Let me ask you something, what do you think a movie with the title Never Too Young to Die is going to be like? Is it going to be a complex mind-bending meditation on the frailty of life? Or is it going to be another bizarre eighties action movie? Well, I think that you already know the answer to that question. Now, to be fair, there’s some logic behind the madness here. Never Too Young to Die is a title referring to two things, the first of them being an attempt to mimic James Bond movies. However, this isn’t a straight Bond rip-off but more of a Son of a Bond movie hence the Young in the title. They even got George Lazenby who played Bond in On Her Majesty’s Secret Service to play Lance’s father. Yes, our hero’s name is Lance, why do you think that’s weird?
With that out of the way, it’s time to really dig into this little gold nugget of eighties extravaganza. We will be following Lance Stargrove, a young gymnast who after the murder of his father decides to catch those responsible. During that quest, he will learn that his father was actually a secret agent who was killed by the post-apocalyptic gang led by an evil hermaphrodite. Just to be perfectly clear, they say in the movie that he’s an evil hermaphrodite, that is not something that I made up. Why is this important, I do not know. But at least it contributes to the overall insanity that is this movie. And Lance Stargrove is not the only cheesy name movie has for you. We’ve also got Velvet Von Ragnar, Danja Deering (not Ganja), and Cliff. Why, what’s wrong with Cliff?
Never Too Young to Die is a movie so bad that it’s good and a second movie featuring gymnastics in this category. The first one is, of course, the one and only Gymkata. The first thing that’s going to hit you is the heavy-handed storytelling. You know that old film rule show don’t tell? Well, they’ve not only told us, but they also wrote a manifesto, drew a diagram, and created a live-action reenactment. Secondly, you’re going to notice the breakneck pacing and surreal editing. The story is at the same time incredibly simplistic and yet perplexingly complex to comprehend. Stuff just happens, people appear out of nowhere and start telling their evil plans. Or they just wait for our heroes to punch them in some way.
However, since the movie opens with our main hermaphrodite villain’s story, it’s time to tell you that he’s played by none other than Gene Simmons of Kiss. He was pretty good, completely leaning into this over-the-top persona and offering a different kind of bad guy. The same goes for our main hero, Lance, not a very muscular or capable young man. But a man with determination, a lot of great hair styled into a beautiful mullet and his father’s secret agent genes. John Stamos gave a pretty straightforward performance and was a good counterweight to Gene’s craziness. The icing on the cake is Vanity, a stunningly beautiful Canadian singer-turned-actress. She made this movie that much better and each of the scenes with her were excellent. Her girlboss attitude, mesmerizing beauty, and loads of charisma will make you fall in love with her.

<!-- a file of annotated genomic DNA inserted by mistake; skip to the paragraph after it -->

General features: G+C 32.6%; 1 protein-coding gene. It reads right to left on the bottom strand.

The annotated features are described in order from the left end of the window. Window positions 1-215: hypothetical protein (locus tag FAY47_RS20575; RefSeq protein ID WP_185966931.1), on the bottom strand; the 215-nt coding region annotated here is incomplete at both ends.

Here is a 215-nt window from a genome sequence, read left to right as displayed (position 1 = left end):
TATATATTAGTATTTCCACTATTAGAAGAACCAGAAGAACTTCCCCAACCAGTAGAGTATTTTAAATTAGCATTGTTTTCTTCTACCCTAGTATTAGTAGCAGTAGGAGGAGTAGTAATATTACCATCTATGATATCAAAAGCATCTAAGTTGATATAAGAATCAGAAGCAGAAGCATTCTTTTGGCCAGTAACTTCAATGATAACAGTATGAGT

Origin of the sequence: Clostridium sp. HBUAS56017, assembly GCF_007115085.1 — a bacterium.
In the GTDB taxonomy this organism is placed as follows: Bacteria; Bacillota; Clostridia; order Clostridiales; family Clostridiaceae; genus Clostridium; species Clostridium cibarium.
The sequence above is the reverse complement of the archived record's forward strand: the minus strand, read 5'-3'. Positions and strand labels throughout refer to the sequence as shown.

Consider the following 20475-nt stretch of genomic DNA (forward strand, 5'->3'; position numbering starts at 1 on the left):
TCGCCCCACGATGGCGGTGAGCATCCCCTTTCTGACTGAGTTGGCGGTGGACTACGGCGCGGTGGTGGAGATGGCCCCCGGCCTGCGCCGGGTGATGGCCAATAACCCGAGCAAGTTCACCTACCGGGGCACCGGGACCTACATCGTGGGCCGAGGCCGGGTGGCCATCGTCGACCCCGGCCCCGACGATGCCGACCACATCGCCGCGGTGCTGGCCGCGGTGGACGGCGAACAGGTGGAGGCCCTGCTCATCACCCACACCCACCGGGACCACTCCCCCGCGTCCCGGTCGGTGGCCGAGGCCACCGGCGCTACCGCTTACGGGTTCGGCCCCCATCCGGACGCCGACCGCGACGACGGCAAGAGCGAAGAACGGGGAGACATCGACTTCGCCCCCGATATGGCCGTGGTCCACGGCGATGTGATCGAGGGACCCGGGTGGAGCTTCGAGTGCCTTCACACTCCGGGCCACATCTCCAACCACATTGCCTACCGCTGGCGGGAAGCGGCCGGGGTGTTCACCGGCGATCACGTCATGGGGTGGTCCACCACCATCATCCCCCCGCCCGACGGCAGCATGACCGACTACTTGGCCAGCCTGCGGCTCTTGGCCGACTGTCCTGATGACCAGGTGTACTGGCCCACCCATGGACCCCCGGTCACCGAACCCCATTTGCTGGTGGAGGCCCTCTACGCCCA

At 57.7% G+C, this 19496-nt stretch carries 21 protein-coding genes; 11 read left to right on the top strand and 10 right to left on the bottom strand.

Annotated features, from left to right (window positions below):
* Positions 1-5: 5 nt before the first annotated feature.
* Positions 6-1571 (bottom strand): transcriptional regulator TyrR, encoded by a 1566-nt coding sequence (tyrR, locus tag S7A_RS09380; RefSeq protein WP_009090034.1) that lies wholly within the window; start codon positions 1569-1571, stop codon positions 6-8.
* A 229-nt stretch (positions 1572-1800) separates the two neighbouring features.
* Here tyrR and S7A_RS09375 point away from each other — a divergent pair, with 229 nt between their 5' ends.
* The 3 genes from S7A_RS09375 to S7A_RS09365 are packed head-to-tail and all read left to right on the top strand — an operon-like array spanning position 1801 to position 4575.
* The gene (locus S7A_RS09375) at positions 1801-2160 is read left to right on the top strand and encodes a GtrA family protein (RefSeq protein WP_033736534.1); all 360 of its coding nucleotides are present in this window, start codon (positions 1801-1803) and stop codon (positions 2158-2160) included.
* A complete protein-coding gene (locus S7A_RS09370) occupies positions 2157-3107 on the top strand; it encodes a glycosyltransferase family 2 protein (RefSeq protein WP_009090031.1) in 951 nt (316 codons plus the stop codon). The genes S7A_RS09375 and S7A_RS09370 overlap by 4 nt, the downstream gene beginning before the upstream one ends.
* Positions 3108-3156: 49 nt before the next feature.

I remember first seeing her in the 1991 movie Neon City, a pretty cool post-apocalyptic B movie and fawning over her. She was gorgeous there and she’s gorgeous here. Speaking of the post-apocalypse, the gang our heroes will be fighting looks like it ran away from that type of movie. The only problem is that the world is pretty much alive and well. We meet Lance as he’s getting ready for a big competition at his college and all the other institutions and buildings look perfectly normal. Most of the locations we will be visiting looked surprisingly authentic. Just take Lance’s dorm room full of little details and posters. A room that he shared with Cliff, his Asian friend who, of course, was in charge of gadgets.
Also notice the fascination with what were then, Casio and Seiko smartwatches. Moving on, you can also expect a banging eighties soundtrack. And a lot of cheesy scenes although the seduction one with Vanity and Stamos takes the cake. Or should I say apple as Stamos kept eating apples to resist Vanity’s sexual advances? That scene, where she’s sunbathing and then cooling off with hose was the only one with a bit of nudity. Probably because they were still thinking Never Too Young to Die is going to be a mainstream success. Instead, the movie fell into obscurity until Shout! Factory bought the rights, remastered it, and released it to the general public. I thank you for your service Shout! Factory.
Director: Gil Bettman
Writers: Steven Paul, Anthony Foutz
Cast: John Stamos, Vanity, Gene Simmons, George Lazenby, Peter Kwong, Robert Englund
Fun Facts: Some of the lyrics and music you can hear in the biker/transvestite underground club were eventually featured in Kiss’s 1992 album Revenge.